W. Matthew Michael

Current Institution
University of Southern California
Associate Professor
Department of Biological Sciences

Scholar: 2001

Awarded Institution
Harvard University and Harvard School of Public Health


Research Interests

Replication Checkpoint Signaling Complex (RCSC)

My lab is interested in the mechanisms by which cell cycle checkpoints prevent cell division when chromosomes are either damaged or in the process of being replicated. Loss of checkpoint function allows cells to enter patterns of unrestrained growth. This can result in neoplastic transformation, and, ultimately, tumor formation. Therefore, the interests of my lab are highly relevant to cancer biology and are of critical importance to the design of more specific and effective anti-cancer drugs.

Checkpoints can be thought of as signal transduction pathways that initiate on damaged or replicating chromosomes and culminate in alteration of the activity of important cell cycle regulators. An interesting problem in cell biology is the nature of the signal that activates checkpoint pathways. We have recently found that, for the replication checkpoint, synthesis of the RNA portion of the primer (initiator RNA or iRNA) during replication is sufficient to activate the checkpoint. A top priority for future work will be to follow up on this discovery in order to understand how iRNA synthesis activates the known components of checkpoint signaling pathways.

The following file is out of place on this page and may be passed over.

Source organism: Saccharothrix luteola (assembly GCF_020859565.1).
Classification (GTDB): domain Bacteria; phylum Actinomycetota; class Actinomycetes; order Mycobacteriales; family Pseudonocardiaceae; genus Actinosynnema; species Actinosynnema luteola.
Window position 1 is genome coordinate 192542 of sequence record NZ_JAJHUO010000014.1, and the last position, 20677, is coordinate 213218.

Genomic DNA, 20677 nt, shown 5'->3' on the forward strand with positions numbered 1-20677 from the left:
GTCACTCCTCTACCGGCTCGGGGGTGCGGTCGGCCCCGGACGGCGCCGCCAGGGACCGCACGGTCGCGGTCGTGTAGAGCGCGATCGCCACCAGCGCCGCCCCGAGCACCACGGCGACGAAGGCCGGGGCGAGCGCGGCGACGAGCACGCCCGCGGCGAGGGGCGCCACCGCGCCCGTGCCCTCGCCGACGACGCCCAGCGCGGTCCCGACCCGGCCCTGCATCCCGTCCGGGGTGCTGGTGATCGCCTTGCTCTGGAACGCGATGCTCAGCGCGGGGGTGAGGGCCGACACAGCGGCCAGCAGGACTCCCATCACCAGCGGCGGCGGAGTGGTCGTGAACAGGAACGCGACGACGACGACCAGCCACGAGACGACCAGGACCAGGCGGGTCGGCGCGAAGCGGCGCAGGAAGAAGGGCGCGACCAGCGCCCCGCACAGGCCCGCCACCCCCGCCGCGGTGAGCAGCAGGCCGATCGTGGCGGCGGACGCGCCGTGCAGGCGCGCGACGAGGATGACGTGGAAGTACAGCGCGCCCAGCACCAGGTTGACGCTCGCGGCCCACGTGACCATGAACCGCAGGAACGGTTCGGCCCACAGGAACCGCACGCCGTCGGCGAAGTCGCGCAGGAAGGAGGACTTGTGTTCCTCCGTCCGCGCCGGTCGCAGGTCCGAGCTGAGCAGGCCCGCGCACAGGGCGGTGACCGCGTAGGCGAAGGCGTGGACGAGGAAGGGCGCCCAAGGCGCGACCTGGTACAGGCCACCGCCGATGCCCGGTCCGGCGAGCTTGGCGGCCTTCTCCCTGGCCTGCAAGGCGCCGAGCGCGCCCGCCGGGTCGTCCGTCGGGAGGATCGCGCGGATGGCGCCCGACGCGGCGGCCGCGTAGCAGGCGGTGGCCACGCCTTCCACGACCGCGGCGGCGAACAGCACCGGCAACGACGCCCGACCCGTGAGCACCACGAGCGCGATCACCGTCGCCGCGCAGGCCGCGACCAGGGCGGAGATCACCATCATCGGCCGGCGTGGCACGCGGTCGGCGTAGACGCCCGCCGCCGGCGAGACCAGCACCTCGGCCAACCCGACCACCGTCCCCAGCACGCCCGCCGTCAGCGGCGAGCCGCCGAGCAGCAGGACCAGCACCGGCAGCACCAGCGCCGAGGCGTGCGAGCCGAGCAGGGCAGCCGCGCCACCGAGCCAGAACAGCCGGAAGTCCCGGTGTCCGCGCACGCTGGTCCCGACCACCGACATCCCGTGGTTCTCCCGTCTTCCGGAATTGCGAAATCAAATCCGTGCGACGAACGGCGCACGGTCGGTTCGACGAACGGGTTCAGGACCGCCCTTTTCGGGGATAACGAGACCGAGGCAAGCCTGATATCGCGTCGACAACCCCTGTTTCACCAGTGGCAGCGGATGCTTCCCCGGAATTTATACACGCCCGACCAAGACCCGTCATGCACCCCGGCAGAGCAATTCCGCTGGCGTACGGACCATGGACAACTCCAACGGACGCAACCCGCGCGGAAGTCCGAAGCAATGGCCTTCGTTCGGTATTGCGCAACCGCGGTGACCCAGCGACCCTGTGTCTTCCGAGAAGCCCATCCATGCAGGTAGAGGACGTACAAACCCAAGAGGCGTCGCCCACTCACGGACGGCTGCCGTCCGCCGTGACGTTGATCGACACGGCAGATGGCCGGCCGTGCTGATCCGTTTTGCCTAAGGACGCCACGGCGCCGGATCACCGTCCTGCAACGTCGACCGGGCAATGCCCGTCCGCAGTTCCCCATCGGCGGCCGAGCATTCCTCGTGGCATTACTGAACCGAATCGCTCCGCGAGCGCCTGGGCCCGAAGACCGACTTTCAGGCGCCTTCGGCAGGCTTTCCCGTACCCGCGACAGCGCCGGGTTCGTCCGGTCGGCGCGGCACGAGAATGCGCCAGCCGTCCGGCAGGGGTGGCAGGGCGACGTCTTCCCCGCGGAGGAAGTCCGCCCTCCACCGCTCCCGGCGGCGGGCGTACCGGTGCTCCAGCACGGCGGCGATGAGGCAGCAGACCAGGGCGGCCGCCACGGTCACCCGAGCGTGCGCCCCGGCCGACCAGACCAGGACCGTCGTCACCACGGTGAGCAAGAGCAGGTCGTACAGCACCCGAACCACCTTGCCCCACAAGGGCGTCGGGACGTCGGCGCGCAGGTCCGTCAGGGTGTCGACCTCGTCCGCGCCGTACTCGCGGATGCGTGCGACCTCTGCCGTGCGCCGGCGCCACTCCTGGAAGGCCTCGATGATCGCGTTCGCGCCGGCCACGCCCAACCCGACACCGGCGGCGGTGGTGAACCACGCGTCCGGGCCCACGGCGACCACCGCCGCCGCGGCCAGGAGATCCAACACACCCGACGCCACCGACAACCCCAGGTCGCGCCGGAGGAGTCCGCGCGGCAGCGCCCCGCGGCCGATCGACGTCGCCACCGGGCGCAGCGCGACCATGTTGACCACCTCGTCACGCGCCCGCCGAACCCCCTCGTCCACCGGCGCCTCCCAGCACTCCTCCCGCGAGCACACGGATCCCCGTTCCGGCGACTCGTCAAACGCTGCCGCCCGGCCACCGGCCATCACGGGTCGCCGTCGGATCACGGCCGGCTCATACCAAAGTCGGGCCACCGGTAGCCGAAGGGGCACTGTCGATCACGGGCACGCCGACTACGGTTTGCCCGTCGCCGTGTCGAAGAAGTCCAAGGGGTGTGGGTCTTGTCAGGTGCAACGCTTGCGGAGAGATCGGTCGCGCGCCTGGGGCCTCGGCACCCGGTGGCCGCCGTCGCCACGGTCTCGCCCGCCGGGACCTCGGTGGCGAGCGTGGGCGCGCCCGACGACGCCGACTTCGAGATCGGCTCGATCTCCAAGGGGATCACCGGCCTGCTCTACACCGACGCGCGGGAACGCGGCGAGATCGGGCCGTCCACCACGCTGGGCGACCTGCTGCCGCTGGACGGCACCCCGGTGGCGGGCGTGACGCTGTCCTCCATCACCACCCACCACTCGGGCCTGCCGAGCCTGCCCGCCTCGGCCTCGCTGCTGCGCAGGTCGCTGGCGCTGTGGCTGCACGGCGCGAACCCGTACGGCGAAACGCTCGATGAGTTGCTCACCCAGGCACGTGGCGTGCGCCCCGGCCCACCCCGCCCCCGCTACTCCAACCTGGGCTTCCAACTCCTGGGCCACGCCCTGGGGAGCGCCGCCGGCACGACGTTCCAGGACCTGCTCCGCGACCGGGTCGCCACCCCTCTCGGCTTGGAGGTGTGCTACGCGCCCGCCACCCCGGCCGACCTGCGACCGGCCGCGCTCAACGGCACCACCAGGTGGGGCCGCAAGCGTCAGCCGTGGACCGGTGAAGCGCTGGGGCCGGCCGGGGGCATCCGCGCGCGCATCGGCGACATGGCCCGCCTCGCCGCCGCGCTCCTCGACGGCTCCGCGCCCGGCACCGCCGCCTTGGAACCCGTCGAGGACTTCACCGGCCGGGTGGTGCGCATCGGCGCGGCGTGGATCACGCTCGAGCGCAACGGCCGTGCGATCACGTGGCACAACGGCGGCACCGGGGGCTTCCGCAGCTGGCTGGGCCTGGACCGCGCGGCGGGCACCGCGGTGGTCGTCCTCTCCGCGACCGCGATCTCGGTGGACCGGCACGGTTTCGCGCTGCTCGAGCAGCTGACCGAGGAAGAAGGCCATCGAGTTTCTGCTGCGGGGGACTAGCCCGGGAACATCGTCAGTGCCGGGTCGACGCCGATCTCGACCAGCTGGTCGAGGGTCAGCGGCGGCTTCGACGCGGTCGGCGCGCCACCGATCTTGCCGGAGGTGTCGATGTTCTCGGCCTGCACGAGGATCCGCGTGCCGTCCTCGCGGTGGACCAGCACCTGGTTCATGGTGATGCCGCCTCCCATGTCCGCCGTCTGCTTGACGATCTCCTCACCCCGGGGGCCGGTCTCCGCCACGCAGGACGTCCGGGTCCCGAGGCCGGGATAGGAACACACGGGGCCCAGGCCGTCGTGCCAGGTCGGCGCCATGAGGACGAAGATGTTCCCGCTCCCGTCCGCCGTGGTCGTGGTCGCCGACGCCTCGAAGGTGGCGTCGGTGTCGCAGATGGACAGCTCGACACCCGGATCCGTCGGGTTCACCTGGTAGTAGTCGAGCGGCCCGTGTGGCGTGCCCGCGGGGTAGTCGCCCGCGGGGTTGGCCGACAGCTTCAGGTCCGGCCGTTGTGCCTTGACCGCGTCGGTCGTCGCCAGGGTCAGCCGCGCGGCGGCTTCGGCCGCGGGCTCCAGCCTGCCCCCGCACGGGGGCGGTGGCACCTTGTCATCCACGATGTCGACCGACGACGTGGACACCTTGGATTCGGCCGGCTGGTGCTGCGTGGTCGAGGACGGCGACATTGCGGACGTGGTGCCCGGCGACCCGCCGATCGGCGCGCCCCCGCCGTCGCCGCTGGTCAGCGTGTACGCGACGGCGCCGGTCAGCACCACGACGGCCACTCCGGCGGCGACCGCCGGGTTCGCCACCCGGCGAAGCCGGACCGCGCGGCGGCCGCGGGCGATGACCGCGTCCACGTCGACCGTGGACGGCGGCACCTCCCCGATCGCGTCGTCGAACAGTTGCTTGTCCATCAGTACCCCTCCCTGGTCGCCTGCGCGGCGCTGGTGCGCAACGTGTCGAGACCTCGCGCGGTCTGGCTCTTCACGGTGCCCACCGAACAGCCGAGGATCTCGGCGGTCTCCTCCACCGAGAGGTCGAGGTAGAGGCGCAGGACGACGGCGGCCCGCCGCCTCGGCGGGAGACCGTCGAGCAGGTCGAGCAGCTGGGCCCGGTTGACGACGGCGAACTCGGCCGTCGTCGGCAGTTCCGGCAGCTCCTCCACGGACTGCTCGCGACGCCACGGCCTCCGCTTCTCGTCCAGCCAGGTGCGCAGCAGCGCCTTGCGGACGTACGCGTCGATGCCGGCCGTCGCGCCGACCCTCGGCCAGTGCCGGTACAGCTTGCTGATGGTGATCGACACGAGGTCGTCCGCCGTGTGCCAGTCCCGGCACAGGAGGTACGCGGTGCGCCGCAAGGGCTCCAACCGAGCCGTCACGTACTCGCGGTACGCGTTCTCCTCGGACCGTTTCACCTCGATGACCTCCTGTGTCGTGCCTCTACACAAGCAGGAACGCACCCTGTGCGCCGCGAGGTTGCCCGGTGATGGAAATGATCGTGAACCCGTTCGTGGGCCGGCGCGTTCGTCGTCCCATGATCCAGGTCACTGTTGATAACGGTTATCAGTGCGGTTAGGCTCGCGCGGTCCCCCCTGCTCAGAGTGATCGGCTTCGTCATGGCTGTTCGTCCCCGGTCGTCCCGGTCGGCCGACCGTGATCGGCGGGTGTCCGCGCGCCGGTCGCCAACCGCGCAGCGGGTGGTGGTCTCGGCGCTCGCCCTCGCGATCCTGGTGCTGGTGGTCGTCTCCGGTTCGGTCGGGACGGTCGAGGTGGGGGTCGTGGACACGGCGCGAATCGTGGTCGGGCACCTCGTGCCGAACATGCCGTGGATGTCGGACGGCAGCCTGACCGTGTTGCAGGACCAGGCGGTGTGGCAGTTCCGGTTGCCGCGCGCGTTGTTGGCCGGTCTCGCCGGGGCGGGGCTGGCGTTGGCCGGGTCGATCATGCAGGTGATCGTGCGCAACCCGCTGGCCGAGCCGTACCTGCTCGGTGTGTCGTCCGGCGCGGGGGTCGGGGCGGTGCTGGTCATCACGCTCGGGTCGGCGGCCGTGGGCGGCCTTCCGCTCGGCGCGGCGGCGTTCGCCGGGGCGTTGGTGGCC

Additionally, we will explore how these pathways, once they are activated, serve to arrest the cell cycle. The focus here is on Wee1, a negative regulator of mitosis. We have previously shown that Wee1 proteolysis is negatively-regulated by checkpoint activation. This regulation appears to be independent of known checkpoint proteins, therefore, identification and characterization of Wee1 regulators promises to provide new insight into how checkpoints regulate the cell cycle.

Finally, we will combine biochemistry and proteomics with a novel expression cloning system and clever assays in order to identify and characterize new checkpoint proteins. The long-term goal of these studies is to generate a molecular map for how checkpoints are activated and for how they work. Once such information is available we will focus on small compound activation of checkpoint pathways so that drugs can be found that mimic the behavior of checkpoint proteins. These compounds could potentially be useful in cancer treatment and prevention.

The lab also has interests in the mechanisms and regulation of chromosomal replication during S phase, as well as in the basic principles of nucleo-cytoplasmic transport through nuclear pore complexes.